The reason I created this website in the first place was because of this: lack of financial education in school.
It made me angry and frustrated that governments simply don’t believe it’s an essential part of our education. Ever since I took notice of this huge lack of education, I’ve been thinking and writing a lot on the topic – but I’ve never had a proper sit down and thought about the why. Why have governments so royally messed up on this one? So I did a bit of research and asked a few questions – and I think I have a few answers.
Times have changed
This is how it worked before: study hard, get good grades and get a high paying job. Once you get the job, stay with the company for 40 years and in exchange they’ll pay you a pension with benefits and rewards.
It’s all very fancy and dandy but times have indeed changed. In the past 50 years the pension system, the tax system and the legal system have evolved and changed drastically. Now, you’re responsible for your own retirement and you’re the one who has to make sure you’ll have enough money at 70. So yay, government has decided to give us a bit more of space and independence (I’d say that’s a good thing). But there’s just one issue – we have no idea how.
Schools are still teaching us the whole get good grades and a high paying job deal – but the truth is, that’s not enough anymore. Now, people are job-hopping, the economy has had a few crashes and there’s a lot of robots about. If you want benefits, a secure retirement and something stable, a job isn’t the answer. Financial education is. And schools haven’t caught up yet.
Teachers don’t know
Working on from the last point, teachers are older than the students (normally). Since they’ve been taught through the old education system, they too have no idea about personal finance, and therefore don’t feel capable of teaching it themselves. As you see, it’s a vicious circle.
Governments and financial entities have to step in and offer education to the teachers before it can follow on to the students.
Teachers are also under a lot of pressure to get the students passing exams and getting good grades. This means they prioritize other subjects such as maths and chemistry, leaving personal finance forgotten next to sex ed.
Not only that, but personal finance is that: personal. If the teacher’s financial situation is a mess, they’re unlikely to know how to teach it to students.
So you see how it is – not only do the governments have to educate teachers on personal finance, but they also have to help them improve their own financial situation. This means fixing previous mistakes, encouraging self-education and self-improvement. Financial education starts with the individual, and will governments be bothered to help the individual teachers? Considering the current low pay and pension cuts, I think we have quite some way to go.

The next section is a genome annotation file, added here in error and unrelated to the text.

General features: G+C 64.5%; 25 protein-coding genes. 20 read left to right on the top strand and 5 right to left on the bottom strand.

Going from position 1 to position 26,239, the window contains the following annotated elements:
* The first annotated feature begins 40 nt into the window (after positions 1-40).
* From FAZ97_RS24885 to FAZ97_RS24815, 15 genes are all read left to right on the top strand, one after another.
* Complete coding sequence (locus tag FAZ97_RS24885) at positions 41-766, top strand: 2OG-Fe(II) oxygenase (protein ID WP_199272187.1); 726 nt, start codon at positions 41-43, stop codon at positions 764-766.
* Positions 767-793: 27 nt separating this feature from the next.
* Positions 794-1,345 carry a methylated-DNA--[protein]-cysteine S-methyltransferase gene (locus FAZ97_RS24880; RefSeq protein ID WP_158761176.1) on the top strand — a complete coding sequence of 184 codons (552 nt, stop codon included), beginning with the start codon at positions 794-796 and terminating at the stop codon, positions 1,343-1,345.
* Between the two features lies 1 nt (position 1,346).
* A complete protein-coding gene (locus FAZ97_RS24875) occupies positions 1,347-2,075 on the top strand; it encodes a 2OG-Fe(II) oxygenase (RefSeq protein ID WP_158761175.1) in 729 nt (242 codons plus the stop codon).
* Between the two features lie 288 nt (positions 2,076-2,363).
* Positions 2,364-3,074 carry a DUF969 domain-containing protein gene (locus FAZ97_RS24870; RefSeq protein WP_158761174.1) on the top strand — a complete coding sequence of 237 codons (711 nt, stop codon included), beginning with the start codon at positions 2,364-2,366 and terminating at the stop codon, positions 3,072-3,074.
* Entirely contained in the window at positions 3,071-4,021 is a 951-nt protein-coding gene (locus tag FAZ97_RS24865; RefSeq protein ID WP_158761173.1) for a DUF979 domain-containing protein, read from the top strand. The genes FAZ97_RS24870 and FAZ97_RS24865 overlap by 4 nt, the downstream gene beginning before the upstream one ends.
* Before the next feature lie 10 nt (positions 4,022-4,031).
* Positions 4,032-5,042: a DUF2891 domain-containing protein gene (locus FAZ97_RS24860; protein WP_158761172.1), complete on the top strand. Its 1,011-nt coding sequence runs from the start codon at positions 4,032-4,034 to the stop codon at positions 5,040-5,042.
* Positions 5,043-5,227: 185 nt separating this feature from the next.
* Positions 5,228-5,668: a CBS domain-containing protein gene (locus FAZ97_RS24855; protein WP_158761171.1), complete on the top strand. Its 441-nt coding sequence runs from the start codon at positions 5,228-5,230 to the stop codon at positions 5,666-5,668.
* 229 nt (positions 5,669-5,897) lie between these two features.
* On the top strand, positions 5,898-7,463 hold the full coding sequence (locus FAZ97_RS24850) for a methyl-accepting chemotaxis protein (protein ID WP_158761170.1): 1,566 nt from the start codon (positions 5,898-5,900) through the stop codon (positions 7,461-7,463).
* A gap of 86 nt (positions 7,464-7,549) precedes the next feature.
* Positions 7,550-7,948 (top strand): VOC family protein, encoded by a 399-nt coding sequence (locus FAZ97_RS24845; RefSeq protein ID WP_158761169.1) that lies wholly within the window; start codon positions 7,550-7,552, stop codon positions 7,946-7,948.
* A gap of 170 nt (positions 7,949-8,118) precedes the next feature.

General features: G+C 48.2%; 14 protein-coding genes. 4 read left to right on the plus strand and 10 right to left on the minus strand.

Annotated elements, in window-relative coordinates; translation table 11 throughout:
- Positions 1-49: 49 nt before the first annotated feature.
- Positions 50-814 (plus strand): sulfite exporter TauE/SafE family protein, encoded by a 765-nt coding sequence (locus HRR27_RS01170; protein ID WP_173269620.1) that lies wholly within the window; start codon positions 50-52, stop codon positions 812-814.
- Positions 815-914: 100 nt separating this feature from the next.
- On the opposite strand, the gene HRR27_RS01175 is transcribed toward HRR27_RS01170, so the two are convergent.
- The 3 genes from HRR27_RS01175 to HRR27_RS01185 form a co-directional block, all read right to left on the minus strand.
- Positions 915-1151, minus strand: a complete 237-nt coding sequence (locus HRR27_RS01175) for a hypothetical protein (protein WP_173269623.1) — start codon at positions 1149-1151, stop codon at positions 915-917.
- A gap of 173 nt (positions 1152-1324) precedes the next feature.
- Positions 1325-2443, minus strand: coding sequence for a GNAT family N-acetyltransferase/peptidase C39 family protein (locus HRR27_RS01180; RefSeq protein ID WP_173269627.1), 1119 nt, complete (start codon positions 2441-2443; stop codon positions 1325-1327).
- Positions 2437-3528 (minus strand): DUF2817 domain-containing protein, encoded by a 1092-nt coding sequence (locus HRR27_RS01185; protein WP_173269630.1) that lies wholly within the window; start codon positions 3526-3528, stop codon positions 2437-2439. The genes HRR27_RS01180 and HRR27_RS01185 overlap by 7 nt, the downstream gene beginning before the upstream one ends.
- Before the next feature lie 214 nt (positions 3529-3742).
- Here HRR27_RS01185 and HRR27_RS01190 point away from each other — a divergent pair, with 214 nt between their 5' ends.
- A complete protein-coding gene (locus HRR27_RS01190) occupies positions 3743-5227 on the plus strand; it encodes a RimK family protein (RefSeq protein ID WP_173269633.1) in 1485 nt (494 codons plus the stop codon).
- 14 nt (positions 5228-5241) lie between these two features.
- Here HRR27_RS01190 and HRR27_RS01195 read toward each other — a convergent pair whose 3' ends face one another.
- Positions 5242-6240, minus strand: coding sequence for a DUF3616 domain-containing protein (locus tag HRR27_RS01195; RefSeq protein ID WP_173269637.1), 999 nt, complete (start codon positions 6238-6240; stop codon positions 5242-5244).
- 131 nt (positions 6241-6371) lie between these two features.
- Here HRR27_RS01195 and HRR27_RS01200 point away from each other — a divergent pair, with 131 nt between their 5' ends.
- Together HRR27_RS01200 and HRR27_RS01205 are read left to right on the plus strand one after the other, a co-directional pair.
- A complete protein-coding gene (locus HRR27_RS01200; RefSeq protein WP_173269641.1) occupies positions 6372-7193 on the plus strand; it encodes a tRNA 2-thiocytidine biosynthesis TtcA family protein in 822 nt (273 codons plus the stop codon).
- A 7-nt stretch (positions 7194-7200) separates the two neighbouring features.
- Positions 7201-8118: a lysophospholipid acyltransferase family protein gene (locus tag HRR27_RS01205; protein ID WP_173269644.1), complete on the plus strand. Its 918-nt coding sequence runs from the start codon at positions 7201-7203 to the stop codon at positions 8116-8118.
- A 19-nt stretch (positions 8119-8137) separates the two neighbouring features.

Parents don’t know
We learn a lot from our parents – habits, politeness, cooking, etc. Another big thing we learn from them: money. If parents take time to teach their children the important aspects of money and some good financial habits, the child will grow up with the essentials of financial education. But if the parents have no idea about finance… surprise surprise, neither will the kids.
This is especially true if the parents have bad financial habits: constantly in debt, making bad decisions, complaining about the lack of money. All this influences the child and will lead to future financial ignorance as well as bad money habits.
So once again, governments would have to step in and help the individual parents sort out their own finances before they could start relying on them to bring up financially aware kids.
No one knows where to start
From what it seems, no one really knows where to start. No matter how many times we shout ‘we don’t know what are taxes! Or mortgages! Or venture capitalism!’, the system will still be like ‘but what do we teach them?’.
Ok so maybe I’m being a bit mean – the British government did in fact add personal finance into the education curriculum in 2014. It’s now compulsory for schools to teach it in their maths and citizenship classes But guess what? Nothing has changed.
Why is that? Because the curriculum and teaching methods are lacking. And we shouldn’t be surprised: half of students dislike maths, reading, history, economy, etc. Simply because the education system is antiquated and we’re still teaching with boring theory books, memorisation techniques and lectures. But that’s another rant I won’t go on; the simple fact is that students aren’t being taught well in any subject, which is why personal finance isn’t any different.
Experts think people aren’t interested